With the intent of identifying the transcriptional regulators that act upstream of Shh, we conducted a reporter gene assay in transgenic mice that assessed the ability of 35 kb of genomic DNA surrounding the locus to direct reporter gene expression in a Shh-like pattern. From this assay, several enhancers were identified and shown to direct transcription to discrete regions of the Shh expression domain. Within the CNS, where Shh is expressed along the length of the ventral neuraxis, two independent enhancers, Shh floor plate enhancer 1 and 2 (SFPE1 and SFPE2), were shown to direct reporter expression exclusively to the floor plate of the hindbrain and spinal cord, whereas a third, Shh brain enhancer 1 (SBE1), directed reporter expression to the ventral midbrain and caudal diencephalon. With respect to the genomic organization of the enhancers, SFPE1 was localized to a 500 bp fragment approximately 8 kb upstream of the Shh transcription start site, whereas, SFPE2 and SBE1 were identified on overlapping 1.3 kb fragments situated within intron 2. Transcriptional activity from these three enhancers, as judged by X-gal staining, covered the majority of the anteroposterior neuraxis with the exception of the rostral forebrain and the region caudal to the hindlimbs, which presumably fall under the control of additional enhancers lying outside of the genomic region analyzed.
Regarding expression in other tissues, the proximal half of RC6 was shown to occasionally direct expression to the notochord and RC8 transiently directed expression to the axial mesoderm at early somite stages. Due to the general inconsistency in the reporter gene activity at these sites of expression, it is likely that additional enhancers must exist that control the full extent of Shh expression in the axial mesoderm. Further support for this view emanates from our finding that a 100 kb BAC clone, overlapping the 35 kb of DNA tested in our study, is unable to rescue the notochord-derived induction of Shh expression in the floor plate in mice carrying a targeted disruption at the Shh locus (D. J. E. and A. L. J., unpublished observations).
It was surprising that reporter activity was detected in the notochord only when various deletions of RC6 were generated. One possibility is that negative regulatory sequences restrict Shh notochord expression, since removal of either the proximal 80 bp or distal 500 bp of RC6 unmasked Shh notochord enhancer (SNE) activity. To test whether such repression could be general to other notochord enhancers, a construct was generated containing proximal sequences of RC6 attached to the notochord enhancer of the Hnf3β gene (Sasaki and Hogan, 1996) and assayed for whether these sequences could actively repress notochord-specific reporter activity in transgenic animals. The proximal sequences were found incapable of repressing the Hnf3β notochord enhancer, suggesting that the mechanism that silences SNE activity is specific for Shh (data not shown).
Given the general distribution of upstream components of the Shh pathway, namely the Gli genes and Hnf3β, along the rostrocaudal neuraxis, it was rather unexpected to find that the regulation of Shh expression is regionalized within discrete domains along this axis. This suggests that the transcriptional control of Shh gene expression is far more complicated than was previously expected and brings to question why such a manner of regulation has evolved.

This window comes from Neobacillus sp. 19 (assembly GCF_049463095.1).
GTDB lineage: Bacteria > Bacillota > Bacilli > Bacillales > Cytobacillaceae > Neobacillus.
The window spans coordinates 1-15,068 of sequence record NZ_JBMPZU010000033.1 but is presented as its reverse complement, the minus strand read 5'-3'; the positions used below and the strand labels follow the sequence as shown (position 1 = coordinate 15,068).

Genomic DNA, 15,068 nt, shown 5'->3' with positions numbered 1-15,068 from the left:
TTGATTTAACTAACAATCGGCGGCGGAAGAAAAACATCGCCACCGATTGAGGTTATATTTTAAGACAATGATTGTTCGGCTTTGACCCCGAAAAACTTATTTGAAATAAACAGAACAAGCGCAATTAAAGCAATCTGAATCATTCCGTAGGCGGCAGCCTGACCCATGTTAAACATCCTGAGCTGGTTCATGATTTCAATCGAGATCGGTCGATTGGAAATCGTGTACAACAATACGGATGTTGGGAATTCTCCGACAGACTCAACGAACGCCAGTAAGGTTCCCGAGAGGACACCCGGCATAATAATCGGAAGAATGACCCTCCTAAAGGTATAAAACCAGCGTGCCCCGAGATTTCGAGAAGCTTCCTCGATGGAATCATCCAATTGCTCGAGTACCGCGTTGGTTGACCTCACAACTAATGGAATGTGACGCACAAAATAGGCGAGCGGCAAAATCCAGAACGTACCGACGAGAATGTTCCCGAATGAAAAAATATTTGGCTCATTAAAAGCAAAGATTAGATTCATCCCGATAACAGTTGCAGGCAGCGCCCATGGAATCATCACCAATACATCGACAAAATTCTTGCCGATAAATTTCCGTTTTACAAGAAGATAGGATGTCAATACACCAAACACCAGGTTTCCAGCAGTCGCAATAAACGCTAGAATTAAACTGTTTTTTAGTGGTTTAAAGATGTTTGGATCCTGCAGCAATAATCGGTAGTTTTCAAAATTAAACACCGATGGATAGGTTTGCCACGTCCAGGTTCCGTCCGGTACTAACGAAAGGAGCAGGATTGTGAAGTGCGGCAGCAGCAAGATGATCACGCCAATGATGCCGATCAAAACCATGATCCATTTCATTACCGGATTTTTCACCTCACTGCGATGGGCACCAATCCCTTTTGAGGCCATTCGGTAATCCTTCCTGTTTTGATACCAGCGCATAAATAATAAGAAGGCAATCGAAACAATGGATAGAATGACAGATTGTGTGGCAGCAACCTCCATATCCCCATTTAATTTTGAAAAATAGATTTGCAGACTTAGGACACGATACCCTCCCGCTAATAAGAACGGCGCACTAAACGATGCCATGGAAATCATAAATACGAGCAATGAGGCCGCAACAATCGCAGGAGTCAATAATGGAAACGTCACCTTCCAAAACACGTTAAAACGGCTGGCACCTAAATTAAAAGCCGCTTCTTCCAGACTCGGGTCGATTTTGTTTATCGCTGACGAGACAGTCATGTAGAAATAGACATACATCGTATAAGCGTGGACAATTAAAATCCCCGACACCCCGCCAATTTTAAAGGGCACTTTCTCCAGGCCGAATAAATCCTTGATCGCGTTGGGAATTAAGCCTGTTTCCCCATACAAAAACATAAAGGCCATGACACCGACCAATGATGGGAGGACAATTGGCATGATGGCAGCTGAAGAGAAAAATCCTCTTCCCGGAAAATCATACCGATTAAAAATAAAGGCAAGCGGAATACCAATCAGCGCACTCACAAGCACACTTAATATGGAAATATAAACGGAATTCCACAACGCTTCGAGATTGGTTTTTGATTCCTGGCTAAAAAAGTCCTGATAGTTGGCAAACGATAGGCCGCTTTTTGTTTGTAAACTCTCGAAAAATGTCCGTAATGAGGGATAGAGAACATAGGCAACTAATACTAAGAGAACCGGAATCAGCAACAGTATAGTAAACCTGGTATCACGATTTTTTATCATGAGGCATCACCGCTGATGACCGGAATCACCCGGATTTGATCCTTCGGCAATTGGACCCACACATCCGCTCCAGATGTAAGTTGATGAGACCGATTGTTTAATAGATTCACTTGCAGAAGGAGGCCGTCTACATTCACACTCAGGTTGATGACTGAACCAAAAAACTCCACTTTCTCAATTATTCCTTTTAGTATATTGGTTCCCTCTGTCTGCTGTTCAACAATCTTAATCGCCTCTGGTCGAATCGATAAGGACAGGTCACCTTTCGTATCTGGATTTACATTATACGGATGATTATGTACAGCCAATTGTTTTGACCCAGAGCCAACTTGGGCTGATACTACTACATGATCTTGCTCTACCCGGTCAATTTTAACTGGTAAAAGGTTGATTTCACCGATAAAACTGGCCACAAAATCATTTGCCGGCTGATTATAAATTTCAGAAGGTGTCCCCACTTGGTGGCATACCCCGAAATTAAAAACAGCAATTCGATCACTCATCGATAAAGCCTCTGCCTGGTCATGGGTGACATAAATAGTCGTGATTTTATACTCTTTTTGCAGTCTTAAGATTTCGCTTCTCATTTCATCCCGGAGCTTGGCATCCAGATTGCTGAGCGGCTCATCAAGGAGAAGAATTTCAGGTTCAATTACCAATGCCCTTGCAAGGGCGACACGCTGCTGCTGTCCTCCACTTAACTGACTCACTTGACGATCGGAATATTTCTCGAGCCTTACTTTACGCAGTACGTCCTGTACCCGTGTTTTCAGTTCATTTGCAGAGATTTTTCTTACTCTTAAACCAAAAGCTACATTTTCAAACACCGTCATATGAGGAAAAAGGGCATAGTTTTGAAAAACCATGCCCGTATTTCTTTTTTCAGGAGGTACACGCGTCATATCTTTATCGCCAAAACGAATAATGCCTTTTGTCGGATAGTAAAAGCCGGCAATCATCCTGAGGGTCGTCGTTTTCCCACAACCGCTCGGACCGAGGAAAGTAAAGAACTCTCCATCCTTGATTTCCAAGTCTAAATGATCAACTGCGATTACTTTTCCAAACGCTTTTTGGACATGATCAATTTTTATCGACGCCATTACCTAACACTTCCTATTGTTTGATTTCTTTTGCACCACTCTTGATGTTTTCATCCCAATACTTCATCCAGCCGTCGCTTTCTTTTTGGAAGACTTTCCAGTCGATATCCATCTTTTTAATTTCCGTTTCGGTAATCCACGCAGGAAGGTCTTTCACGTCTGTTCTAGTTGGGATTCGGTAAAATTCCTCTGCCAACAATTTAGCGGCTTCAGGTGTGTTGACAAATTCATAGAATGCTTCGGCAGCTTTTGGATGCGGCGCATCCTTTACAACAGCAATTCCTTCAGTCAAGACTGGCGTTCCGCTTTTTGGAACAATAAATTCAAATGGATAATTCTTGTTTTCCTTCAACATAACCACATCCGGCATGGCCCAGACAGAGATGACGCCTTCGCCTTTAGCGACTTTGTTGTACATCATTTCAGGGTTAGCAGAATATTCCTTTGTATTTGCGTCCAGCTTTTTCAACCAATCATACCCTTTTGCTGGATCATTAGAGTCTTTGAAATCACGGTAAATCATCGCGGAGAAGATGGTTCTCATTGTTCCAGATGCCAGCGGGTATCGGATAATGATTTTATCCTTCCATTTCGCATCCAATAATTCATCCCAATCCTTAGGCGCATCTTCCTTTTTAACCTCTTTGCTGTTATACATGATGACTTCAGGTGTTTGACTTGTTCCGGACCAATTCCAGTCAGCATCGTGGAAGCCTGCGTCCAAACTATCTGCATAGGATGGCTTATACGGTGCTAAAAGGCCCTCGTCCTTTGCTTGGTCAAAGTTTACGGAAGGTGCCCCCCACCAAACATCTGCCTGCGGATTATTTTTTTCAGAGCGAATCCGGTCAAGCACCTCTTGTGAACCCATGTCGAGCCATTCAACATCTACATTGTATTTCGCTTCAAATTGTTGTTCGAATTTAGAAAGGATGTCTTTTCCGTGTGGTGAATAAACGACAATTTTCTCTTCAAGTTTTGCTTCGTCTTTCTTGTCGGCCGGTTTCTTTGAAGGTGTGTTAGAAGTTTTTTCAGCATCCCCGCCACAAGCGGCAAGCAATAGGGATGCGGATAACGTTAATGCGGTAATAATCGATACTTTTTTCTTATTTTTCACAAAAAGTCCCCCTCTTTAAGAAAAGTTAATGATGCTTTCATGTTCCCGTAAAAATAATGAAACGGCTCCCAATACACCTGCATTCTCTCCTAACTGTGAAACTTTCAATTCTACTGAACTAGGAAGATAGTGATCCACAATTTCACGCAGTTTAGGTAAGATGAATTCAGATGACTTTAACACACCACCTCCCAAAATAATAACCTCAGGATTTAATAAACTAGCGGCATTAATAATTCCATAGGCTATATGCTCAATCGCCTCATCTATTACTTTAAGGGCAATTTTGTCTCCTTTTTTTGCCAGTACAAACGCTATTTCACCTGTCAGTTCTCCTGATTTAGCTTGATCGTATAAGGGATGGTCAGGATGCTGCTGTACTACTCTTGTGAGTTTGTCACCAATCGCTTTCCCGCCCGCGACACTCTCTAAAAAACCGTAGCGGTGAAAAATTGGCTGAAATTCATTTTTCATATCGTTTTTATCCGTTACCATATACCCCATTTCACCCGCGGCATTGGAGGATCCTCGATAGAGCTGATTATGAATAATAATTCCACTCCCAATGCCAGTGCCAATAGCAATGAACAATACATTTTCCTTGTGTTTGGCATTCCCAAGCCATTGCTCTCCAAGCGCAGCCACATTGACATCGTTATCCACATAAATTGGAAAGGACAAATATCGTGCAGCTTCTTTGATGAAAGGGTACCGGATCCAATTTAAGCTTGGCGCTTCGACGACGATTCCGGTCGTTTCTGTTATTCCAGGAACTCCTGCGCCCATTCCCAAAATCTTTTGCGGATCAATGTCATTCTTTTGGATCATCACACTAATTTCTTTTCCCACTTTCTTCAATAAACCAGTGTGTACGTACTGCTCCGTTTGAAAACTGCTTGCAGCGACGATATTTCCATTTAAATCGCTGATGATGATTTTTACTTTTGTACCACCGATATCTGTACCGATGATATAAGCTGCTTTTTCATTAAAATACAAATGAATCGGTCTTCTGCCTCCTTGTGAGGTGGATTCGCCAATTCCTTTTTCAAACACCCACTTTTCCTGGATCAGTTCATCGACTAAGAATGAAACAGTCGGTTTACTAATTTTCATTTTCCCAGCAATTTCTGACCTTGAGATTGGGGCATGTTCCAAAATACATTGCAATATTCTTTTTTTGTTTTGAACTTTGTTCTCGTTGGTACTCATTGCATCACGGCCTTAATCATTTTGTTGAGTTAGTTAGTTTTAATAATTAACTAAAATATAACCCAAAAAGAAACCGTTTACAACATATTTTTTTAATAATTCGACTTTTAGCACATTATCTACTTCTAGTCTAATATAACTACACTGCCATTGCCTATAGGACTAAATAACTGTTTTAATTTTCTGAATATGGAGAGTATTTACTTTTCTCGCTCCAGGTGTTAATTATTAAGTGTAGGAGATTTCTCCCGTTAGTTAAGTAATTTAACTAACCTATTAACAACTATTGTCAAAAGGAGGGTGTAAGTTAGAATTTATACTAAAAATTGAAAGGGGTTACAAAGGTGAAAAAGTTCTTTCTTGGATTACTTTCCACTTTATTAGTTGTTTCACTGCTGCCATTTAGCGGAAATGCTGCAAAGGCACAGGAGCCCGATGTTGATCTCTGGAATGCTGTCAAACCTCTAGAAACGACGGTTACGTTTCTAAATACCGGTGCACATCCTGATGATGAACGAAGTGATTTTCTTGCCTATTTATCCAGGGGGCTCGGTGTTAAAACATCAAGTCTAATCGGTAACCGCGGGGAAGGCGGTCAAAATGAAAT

Shh has previously been shown to induce distinct cell types in a graded fashion along the dorsoventral axis (Roelink et al., 1995; Ericson et al., 1996). Moreover, at different anteroposterior levels of the neuraxis, Shh has been shown to induce diverse neuronal populations (Hynes et al., 1995b; Ericson et al., 1995, 1996). Differences in anteroposterior restrictions of cell types induced by Shh can be explained, in part, by signals that cooperate with Shh along the axis. For instance, Fgf8 and Shh are required together for the induction of midbrain dopaminergic neurons (Ye et al., 1998), and BMP7 and Shh are both required for the induction of rostral diencephalic cell fates (Dale et al., 1997). Given the extent of regionalization of Shh transcription observed in our reporter assay, it would be rather intriguing if the level of transcriptional activation from the Shh enhancers varied along the anteroposterior axis and this correlated with the ability of Shh to induce specific cell fates at different axial levels. This speculation stipulates that the level of Shh required for the induction of a particular cell type differs along the anteroposterior axis. Interestingly, the character of ventral midline, whether rostral diencephalic or spinal cord, was shown to be dependent on exposure to differing concentrations of Shh (Dale et al., 1997). High concentrations of Shh were capable of inducing rostral ventral midline character by activating BMP7, while lower concentrations of Shh supported the induction of spinal cord markers in the absence of BMP7 (Dale et al., 1997). Whether differences in transcriptional activation of Shh could evoke a similar outcome remains to be determined.